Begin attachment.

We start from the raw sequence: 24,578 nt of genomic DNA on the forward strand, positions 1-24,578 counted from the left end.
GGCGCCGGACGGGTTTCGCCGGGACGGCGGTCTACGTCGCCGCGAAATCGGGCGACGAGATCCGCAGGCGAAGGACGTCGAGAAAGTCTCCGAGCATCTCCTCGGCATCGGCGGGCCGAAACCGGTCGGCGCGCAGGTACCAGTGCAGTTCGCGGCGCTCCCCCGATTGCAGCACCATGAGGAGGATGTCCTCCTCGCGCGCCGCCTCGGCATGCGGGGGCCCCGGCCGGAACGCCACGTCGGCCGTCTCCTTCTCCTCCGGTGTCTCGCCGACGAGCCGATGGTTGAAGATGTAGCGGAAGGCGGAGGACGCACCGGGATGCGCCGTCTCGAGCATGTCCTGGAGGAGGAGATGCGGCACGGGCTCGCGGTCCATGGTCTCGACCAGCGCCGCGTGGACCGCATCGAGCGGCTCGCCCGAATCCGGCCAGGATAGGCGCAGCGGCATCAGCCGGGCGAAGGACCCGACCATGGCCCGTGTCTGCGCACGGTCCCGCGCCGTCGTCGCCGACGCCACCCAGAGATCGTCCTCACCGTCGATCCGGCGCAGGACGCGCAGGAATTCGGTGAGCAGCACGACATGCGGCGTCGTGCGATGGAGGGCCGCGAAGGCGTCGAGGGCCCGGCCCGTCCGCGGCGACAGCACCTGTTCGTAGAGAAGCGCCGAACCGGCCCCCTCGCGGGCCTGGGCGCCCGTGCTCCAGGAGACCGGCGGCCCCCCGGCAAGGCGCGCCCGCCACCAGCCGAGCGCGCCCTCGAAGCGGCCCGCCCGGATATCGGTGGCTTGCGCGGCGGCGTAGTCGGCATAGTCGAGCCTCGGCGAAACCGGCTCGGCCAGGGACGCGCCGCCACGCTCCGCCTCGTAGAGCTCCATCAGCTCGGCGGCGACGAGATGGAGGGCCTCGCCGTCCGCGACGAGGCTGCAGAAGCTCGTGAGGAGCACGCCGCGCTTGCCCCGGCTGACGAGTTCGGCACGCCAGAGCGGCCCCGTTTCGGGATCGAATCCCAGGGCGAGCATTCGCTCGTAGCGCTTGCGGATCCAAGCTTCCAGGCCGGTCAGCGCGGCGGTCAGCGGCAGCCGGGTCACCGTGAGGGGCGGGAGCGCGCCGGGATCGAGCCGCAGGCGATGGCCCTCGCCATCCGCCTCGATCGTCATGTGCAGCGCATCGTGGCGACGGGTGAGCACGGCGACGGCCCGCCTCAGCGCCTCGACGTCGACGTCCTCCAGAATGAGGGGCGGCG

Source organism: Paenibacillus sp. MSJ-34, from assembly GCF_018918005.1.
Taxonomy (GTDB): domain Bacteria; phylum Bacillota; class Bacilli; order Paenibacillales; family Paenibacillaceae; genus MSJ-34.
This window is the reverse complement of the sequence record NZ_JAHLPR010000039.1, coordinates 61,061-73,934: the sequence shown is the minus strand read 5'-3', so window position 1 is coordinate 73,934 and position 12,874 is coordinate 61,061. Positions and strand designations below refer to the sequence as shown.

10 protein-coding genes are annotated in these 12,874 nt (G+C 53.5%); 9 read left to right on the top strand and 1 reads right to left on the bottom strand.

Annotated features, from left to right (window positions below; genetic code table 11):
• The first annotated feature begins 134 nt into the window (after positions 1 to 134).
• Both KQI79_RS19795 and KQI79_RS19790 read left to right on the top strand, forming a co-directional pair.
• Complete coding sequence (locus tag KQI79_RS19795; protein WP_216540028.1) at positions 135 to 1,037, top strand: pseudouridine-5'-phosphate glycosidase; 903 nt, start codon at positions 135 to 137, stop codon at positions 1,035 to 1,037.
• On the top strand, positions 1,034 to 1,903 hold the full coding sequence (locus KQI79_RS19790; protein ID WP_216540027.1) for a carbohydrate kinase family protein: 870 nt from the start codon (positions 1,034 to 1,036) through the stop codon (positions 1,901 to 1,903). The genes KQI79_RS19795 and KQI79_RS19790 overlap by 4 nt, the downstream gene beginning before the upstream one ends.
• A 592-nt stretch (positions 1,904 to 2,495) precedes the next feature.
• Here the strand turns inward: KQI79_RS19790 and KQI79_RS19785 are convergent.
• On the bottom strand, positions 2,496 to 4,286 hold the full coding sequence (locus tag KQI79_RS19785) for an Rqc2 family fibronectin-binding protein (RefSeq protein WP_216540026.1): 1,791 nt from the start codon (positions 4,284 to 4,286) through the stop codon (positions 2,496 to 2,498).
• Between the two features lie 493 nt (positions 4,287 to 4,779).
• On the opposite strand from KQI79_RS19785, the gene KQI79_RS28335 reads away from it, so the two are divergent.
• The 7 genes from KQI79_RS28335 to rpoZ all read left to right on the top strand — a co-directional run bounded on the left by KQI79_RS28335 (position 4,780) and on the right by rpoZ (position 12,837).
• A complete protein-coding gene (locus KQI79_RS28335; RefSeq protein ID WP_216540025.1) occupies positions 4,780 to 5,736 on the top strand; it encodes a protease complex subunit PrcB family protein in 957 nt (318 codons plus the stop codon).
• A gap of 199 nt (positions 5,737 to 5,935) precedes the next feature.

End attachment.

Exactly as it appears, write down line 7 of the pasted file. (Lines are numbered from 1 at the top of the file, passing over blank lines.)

Annotated features, from left to right (window positions below; genetic code table 11):